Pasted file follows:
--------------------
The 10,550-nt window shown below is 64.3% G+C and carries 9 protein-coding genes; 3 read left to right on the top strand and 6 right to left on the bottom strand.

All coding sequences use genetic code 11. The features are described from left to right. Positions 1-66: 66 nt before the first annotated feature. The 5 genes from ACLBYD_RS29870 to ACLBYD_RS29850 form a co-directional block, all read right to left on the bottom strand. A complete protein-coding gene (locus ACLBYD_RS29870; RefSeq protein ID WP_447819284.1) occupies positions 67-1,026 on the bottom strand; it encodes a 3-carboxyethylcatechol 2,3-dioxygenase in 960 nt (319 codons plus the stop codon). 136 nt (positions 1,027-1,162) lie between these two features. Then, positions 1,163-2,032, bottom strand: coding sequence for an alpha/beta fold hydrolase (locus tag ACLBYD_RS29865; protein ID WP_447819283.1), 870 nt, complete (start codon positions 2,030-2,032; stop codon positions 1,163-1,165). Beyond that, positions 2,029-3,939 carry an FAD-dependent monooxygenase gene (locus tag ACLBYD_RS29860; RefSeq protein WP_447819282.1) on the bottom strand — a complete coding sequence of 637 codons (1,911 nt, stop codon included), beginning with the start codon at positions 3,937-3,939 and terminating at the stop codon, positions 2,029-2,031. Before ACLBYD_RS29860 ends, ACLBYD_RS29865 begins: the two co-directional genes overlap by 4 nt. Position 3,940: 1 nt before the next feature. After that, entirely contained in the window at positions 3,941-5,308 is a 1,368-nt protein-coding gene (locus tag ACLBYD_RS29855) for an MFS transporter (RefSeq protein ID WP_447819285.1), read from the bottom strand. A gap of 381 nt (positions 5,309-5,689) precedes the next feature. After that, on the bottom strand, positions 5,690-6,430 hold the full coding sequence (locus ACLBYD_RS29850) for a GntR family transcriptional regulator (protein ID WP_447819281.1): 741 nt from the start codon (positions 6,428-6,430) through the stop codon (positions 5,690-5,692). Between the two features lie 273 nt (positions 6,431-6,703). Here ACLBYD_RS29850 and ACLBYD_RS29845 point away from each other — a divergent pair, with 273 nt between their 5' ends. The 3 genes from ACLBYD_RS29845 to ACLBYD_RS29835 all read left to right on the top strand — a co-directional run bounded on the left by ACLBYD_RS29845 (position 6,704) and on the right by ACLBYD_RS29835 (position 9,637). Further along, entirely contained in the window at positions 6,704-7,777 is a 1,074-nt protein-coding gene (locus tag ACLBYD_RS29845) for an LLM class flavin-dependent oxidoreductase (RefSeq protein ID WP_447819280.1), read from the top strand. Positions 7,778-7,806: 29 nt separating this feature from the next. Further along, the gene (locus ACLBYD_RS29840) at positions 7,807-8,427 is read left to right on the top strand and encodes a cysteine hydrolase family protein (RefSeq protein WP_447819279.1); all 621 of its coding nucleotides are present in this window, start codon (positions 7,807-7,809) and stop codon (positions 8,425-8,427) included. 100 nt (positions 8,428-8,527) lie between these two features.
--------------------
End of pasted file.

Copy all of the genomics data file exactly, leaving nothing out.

The 10,550-nt window shown below is 64.3% G+C and carries 9 protein-coding genes; 3 read left to right on the top strand and 6 right to left on the bottom strand.

All coding sequences use genetic code 11. The features are described from left to right. Positions 1-66: 66 nt before the first annotated feature. The 5 genes from ACLBYD_RS29870 to ACLBYD_RS29850 form a co-directional block, all read right to left on the bottom strand. A complete protein-coding gene (locus ACLBYD_RS29870; RefSeq protein ID WP_447819284.1) occupies positions 67-1,026 on the bottom strand; it encodes a 3-carboxyethylcatechol 2,3-dioxygenase in 960 nt (319 codons plus the stop codon). 136 nt (positions 1,027-1,162) lie between these two features. Then, positions 1,163-2,032, bottom strand: coding sequence for an alpha/beta fold hydrolase (locus tag ACLBYD_RS29865; protein ID WP_447819283.1), 870 nt, complete (start codon positions 2,030-2,032; stop codon positions 1,163-1,165). Beyond that, positions 2,029-3,939 carry an FAD-dependent monooxygenase gene (locus tag ACLBYD_RS29860; RefSeq protein WP_447819282.1) on the bottom strand — a complete coding sequence of 637 codons (1,911 nt, stop codon included), beginning with the start codon at positions 3,937-3,939 and terminating at the stop codon, positions 2,029-2,031. Before ACLBYD_RS29860 ends, ACLBYD_RS29865 begins: the two co-directional genes overlap by 4 nt. Position 3,940: 1 nt before the next feature. After that, entirely contained in the window at positions 3,941-5,308 is a 1,368-nt protein-coding gene (locus tag ACLBYD_RS29855) for an MFS transporter (RefSeq protein ID WP_447819285.1), read from the bottom strand. A gap of 381 nt (positions 5,309-5,689) precedes the next feature. After that, on the bottom strand, positions 5,690-6,430 hold the full coding sequence (locus ACLBYD_RS29850) for a GntR family transcriptional regulator (protein ID WP_447819281.1): 741 nt from the start codon (positions 6,428-6,430) through the stop codon (positions 5,690-5,692). Between the two features lie 273 nt (positions 6,431-6,703). Here ACLBYD_RS29850 and ACLBYD_RS29845 point away from each other — a divergent pair, with 273 nt between their 5' ends. The 3 genes from ACLBYD_RS29845 to ACLBYD_RS29835 all read left to right on the top strand — a co-directional run bounded on the left by ACLBYD_RS29845 (position 6,704) and on the right by ACLBYD_RS29835 (position 9,637). Further along, entirely contained in the window at positions 6,704-7,777 is a 1,074-nt protein-coding gene (locus tag ACLBYD_RS29845) for an LLM class flavin-dependent oxidoreductase (RefSeq protein ID WP_447819280.1), read from the top strand. Positions 7,778-7,806: 29 nt separating this feature from the next. Further along, the gene (locus ACLBYD_RS29840) at positions 7,807-8,427 is read left to right on the top strand and encodes a cysteine hydrolase family protein (RefSeq protein WP_447819279.1); all 621 of its coding nucleotides are present in this window, start codon (positions 7,807-7,809) and stop codon (positions 8,425-8,427) included. 100 nt (positions 8,428-8,527) lie between these two features.